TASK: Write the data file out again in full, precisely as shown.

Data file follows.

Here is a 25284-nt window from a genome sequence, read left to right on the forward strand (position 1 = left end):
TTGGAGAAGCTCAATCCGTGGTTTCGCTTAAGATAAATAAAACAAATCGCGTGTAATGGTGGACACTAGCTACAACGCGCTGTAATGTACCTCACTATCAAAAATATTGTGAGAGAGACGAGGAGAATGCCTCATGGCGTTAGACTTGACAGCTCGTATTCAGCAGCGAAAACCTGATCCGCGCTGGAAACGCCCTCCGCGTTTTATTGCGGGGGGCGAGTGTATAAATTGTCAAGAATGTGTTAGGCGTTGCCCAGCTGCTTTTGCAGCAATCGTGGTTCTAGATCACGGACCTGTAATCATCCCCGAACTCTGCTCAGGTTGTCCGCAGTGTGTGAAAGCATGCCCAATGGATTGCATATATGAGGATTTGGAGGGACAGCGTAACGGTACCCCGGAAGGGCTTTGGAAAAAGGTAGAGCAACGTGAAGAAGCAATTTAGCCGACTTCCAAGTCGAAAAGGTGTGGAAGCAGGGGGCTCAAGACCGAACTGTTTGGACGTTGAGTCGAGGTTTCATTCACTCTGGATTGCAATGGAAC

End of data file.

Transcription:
Here is a 25284-nt window from a genome sequence, read left to right on the forward strand (position 1 = left end):
TTGGAGAAGCTCAATCCGTGGTTTCGCTTAAGATAAATAAAACAAATCGCGTGTAATGGTGGACACTAGCTACAACGCGCTGTAATGTACCTCACTATCAAAAATATTGTGAGAGAGACGAGGAGAATGCCTCATGGCGTTAGACTTGACAGCTCGTATTCAGCAGCGAAAACCTGATCCGCGCTGGAAACGCCCTCCGCGTTTTATTGCGGGGGGCGAGTGTATAAATTGTCAAGAATGTGTTAGGCGTTGCCCAGCTGCTTTTGCAGCAATCGTGGTTCTAGATCACGGACCTGTAATCATCCCCGAACTCTGCTCAGGTTGTCCGCAGTGTGTGAAAGCATGCCCAATGGATTGCATATATGAGGATTTGGAGGGACAGCGTAACGGTACCCCGGAAGGGCTTTGGAAAAAGGTAGAGCAACGTGAAGAAGCAATTTAGCCGACTTCCAAGTCGAAAAGGTGTGGAAGCAGGGGGCTCAAGACCGAACTGTTTGGACGTTGAGTCGAGGTTTCATTCACTCTGGATTGCAATGGAAC